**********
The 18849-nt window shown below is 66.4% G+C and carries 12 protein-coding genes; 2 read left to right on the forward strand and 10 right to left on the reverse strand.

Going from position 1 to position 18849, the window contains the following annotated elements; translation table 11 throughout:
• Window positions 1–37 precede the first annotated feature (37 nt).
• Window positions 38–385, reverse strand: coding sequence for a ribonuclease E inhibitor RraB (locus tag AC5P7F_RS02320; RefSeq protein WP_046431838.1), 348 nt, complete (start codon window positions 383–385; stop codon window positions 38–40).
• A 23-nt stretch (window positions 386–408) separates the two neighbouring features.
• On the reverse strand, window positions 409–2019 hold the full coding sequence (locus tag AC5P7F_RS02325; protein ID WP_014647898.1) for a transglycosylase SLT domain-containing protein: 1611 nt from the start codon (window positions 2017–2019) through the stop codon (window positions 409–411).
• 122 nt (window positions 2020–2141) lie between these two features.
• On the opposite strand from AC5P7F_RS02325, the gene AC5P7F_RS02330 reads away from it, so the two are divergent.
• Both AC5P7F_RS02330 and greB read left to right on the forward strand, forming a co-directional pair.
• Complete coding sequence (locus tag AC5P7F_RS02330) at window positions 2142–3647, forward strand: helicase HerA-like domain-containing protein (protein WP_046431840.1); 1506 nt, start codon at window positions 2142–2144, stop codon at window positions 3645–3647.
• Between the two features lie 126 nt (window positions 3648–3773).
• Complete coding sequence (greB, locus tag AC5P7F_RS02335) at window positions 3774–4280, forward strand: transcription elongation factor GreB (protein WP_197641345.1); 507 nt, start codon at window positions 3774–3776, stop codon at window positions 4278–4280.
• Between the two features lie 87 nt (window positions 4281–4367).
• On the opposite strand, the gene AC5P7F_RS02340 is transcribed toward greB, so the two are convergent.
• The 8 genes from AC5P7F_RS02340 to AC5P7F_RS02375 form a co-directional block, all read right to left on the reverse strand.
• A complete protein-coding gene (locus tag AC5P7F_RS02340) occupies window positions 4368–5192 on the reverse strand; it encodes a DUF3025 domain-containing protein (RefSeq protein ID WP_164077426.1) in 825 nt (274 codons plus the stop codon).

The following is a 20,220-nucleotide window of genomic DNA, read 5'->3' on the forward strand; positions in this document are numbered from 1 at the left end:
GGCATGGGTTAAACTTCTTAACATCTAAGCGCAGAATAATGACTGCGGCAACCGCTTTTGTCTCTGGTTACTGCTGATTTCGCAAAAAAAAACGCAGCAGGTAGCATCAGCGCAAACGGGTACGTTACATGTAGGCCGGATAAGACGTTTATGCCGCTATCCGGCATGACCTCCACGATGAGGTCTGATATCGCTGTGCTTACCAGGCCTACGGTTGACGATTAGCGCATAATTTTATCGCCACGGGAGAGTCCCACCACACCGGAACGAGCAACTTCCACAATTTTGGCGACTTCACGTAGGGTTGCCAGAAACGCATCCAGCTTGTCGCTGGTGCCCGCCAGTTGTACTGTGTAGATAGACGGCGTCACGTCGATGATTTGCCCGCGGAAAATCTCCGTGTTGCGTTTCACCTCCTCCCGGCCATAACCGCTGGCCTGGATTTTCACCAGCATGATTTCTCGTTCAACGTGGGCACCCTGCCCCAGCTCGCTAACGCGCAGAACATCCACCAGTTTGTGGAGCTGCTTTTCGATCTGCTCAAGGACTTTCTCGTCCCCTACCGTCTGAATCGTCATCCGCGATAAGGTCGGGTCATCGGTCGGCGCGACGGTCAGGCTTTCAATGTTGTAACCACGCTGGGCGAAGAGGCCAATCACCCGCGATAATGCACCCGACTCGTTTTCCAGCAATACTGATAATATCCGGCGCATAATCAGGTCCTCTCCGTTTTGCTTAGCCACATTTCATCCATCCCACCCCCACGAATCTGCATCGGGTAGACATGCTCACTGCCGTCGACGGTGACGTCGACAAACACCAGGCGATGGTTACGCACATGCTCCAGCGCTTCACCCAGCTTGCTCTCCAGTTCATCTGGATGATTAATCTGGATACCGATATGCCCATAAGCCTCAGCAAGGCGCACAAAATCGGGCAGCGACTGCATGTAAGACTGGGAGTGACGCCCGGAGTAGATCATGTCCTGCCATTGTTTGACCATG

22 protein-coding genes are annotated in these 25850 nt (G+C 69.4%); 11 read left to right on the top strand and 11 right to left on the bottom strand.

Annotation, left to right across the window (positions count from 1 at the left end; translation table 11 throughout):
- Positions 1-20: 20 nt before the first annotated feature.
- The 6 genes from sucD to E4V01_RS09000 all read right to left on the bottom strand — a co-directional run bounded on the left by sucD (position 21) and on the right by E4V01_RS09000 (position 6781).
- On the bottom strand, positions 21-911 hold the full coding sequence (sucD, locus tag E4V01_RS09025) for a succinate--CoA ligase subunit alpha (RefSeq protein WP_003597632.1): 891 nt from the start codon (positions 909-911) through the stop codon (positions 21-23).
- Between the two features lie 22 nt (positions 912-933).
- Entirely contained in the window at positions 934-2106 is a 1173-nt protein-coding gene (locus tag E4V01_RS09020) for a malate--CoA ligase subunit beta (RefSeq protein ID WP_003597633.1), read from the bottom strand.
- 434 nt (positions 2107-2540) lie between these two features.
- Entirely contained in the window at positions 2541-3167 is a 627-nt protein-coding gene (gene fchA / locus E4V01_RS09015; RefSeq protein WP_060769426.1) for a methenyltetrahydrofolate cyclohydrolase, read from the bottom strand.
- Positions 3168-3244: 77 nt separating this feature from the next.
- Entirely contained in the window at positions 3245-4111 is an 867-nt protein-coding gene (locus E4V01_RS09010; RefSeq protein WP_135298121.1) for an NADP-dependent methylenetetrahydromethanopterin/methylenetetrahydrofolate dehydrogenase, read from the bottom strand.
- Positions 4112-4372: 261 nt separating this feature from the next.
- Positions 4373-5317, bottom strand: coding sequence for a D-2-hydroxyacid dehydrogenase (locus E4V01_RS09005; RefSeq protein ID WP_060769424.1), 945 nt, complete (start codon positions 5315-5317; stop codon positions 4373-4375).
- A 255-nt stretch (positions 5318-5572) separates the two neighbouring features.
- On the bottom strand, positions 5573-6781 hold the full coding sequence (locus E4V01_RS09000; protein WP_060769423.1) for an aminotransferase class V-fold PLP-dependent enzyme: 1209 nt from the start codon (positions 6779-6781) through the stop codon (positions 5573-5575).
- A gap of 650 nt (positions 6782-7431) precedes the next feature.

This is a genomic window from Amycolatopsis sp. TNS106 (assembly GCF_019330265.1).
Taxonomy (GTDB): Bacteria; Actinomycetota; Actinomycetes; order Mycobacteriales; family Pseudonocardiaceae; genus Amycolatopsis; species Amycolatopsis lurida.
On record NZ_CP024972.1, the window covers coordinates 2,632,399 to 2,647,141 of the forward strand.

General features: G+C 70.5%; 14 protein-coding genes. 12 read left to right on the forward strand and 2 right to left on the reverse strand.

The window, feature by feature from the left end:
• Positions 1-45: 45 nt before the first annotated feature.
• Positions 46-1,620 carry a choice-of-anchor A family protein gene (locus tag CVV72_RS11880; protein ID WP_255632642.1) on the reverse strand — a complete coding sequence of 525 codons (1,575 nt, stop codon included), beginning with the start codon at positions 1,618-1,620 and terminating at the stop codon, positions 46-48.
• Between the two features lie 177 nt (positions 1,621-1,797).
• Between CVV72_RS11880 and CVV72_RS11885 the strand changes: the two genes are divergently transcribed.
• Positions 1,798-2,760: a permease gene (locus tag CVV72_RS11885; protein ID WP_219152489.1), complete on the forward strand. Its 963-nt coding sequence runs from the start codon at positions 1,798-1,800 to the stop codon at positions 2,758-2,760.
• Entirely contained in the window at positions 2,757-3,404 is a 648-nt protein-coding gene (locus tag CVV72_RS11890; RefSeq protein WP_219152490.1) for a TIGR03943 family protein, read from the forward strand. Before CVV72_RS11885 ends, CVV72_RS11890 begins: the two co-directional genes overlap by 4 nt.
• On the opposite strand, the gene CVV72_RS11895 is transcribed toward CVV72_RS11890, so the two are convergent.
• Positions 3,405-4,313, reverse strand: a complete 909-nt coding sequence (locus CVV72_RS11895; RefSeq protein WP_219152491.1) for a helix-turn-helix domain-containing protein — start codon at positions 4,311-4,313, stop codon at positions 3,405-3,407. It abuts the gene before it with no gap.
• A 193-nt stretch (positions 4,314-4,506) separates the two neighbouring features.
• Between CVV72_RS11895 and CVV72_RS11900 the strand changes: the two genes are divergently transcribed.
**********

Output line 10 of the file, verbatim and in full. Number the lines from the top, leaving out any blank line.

• Complete coding sequence (locus tag AC5P7F_RS02330) at window positions 2142–3647, forward strand: helicase HerA-like domain-containing protein (protein WP_046431840.1); 1506 nt, start codon at window positions 2142–2144, stop codon at window positions 3645–3647.